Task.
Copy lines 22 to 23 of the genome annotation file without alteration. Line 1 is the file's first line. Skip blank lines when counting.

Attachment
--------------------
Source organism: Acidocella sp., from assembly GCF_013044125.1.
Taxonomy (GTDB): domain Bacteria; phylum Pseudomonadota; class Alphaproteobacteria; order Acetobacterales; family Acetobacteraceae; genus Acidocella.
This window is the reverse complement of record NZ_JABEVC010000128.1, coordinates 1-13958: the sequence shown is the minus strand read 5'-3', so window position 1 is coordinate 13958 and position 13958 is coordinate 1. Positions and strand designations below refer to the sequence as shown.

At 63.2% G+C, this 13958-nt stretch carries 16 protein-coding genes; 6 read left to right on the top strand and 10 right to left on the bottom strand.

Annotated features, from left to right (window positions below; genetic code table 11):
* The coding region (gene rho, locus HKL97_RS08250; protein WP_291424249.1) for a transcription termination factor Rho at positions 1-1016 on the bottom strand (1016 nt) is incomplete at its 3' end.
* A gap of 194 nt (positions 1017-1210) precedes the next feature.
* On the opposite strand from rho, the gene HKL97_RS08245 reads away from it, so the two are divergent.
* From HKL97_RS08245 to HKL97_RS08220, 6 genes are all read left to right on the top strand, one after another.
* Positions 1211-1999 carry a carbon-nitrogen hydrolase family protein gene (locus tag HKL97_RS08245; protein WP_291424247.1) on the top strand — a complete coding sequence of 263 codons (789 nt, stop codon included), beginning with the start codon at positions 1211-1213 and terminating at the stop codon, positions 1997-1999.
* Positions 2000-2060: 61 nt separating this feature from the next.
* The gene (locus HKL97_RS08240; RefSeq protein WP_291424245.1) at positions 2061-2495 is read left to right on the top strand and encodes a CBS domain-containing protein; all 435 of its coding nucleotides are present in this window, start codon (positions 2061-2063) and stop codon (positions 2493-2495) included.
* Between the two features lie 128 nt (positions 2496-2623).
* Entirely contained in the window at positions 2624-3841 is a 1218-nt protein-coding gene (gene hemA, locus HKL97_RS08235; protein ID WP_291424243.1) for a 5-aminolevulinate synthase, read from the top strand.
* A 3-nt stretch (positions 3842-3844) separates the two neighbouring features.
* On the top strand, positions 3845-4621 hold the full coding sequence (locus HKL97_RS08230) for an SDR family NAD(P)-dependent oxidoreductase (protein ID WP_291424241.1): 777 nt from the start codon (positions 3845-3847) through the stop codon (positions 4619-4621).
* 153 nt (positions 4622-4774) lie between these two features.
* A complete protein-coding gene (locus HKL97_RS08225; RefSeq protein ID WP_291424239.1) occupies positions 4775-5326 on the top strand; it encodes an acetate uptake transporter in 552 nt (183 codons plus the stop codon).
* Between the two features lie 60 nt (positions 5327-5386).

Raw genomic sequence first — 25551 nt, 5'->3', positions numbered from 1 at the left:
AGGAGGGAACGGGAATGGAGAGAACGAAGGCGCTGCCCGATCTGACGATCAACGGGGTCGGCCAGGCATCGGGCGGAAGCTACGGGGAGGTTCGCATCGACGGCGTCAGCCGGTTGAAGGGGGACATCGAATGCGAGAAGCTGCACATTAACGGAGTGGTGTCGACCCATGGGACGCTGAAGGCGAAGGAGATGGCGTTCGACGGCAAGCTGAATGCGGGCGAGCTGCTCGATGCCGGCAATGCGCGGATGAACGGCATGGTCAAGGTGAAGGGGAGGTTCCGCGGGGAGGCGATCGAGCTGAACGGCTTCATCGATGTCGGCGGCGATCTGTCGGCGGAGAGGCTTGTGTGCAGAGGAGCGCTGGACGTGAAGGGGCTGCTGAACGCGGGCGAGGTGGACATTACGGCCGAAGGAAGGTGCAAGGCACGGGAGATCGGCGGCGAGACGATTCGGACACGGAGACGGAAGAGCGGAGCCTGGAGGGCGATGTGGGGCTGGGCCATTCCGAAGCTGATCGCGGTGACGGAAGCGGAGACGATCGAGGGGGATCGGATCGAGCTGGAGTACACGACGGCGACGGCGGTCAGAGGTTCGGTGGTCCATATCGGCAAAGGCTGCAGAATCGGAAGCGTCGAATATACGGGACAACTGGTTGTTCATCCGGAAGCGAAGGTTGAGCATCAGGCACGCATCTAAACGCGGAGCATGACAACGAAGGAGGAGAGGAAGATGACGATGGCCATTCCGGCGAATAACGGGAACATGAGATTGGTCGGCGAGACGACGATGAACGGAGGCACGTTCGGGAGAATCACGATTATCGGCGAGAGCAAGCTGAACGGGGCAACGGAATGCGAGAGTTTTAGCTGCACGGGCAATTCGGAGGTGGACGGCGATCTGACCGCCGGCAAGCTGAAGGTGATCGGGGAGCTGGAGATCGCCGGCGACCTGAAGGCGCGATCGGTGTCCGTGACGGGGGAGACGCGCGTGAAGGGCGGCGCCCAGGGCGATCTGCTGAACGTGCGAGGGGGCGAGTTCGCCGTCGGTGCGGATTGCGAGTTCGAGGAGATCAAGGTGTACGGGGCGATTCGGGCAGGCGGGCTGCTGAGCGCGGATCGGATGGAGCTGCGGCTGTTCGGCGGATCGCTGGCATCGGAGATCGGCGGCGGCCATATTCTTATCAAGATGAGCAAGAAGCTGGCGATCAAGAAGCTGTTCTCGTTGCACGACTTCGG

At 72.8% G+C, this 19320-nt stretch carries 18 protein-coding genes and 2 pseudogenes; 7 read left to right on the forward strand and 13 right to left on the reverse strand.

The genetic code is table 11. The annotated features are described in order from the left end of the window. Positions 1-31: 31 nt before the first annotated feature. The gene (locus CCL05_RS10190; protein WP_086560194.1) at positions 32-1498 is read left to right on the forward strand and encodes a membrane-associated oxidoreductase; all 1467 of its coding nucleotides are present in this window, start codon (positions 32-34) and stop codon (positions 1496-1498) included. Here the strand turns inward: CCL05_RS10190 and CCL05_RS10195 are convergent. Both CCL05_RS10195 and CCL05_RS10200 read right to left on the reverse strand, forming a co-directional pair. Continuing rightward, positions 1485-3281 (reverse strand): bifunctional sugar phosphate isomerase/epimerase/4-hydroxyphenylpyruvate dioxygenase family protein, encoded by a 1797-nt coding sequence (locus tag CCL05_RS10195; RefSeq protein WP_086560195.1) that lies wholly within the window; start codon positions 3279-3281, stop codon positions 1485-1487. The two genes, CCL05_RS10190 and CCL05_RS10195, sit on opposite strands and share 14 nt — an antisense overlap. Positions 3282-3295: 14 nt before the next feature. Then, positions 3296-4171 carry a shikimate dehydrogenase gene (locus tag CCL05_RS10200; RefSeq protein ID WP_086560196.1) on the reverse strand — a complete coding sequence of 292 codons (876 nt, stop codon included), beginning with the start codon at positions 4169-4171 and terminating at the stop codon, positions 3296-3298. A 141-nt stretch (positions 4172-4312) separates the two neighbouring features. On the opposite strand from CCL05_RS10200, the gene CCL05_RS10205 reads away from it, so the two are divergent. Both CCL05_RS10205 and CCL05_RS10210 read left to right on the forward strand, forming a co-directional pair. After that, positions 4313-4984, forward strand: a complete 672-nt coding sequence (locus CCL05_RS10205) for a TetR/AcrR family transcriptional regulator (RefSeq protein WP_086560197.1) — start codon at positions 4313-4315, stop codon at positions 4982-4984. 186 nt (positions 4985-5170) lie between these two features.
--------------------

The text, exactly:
At 72.8% G+C, this 19320-nt stretch carries 18 protein-coding genes and 2 pseudogenes; 7 read left to right on the forward strand and 13 right to left on the reverse strand.

The genetic code is table 11. The annotated features are described in order from the left end of the window. Positions 1-31: 31 nt before the first annotated feature. The gene (locus CCL05_RS10190; protein WP_086560194.1) at positions 32-1498 is read left to right on the forward strand and encodes a membrane-associated oxidoreductase; all 1467 of its coding nucleotides are present in this window, start codon (positions 32-34) and stop codon (positions 1496-1498) included. Here the strand turns inward: CCL05_RS10190 and CCL05_RS10195 are convergent. Both CCL05_RS10195 and CCL05_RS10200 read right to left on the reverse strand, forming a co-directional pair. Continuing rightward, positions 1485-3281 (reverse strand): bifunctional sugar phosphate isomerase/epimerase/4-hydroxyphenylpyruvate dioxygenase family protein, encoded by a 1797-nt coding sequence (locus tag CCL05_RS10195; RefSeq protein WP_086560195.1) that lies wholly within the window; start codon positions 3279-3281, stop codon positions 1485-1487. The two genes, CCL05_RS10190 and CCL05_RS10195, sit on opposite strands and share 14 nt — an antisense overlap. Positions 3282-3295: 14 nt before the next feature. Then, positions 3296-4171 carry a shikimate dehydrogenase gene (locus tag CCL05_RS10200; RefSeq protein ID WP_086560196.1) on the reverse strand — a complete coding sequence of 292 codons (876 nt, stop codon included), beginning with the start codon at positions 4169-4171 and terminating at the stop codon, positions 3296-3298. A 141-nt stretch (positions 4172-4312) separates the two neighbouring features. On the opposite strand from CCL05_RS10200, the gene CCL05_RS10205 reads away from it, so the two are divergent. Both CCL05_RS10205 and CCL05_RS10210 read left to right on the forward strand, forming a co-directional pair. After that, positions 4313-4984, forward strand: a complete 672-nt coding sequence (locus CCL05_RS10205) for a TetR/AcrR family transcriptional regulator (RefSeq protein WP_086560197.1) — start codon at positions 4313-4315, stop codon at positions 4982-4984. 186 nt (positions 4985-5170) lie between these two features.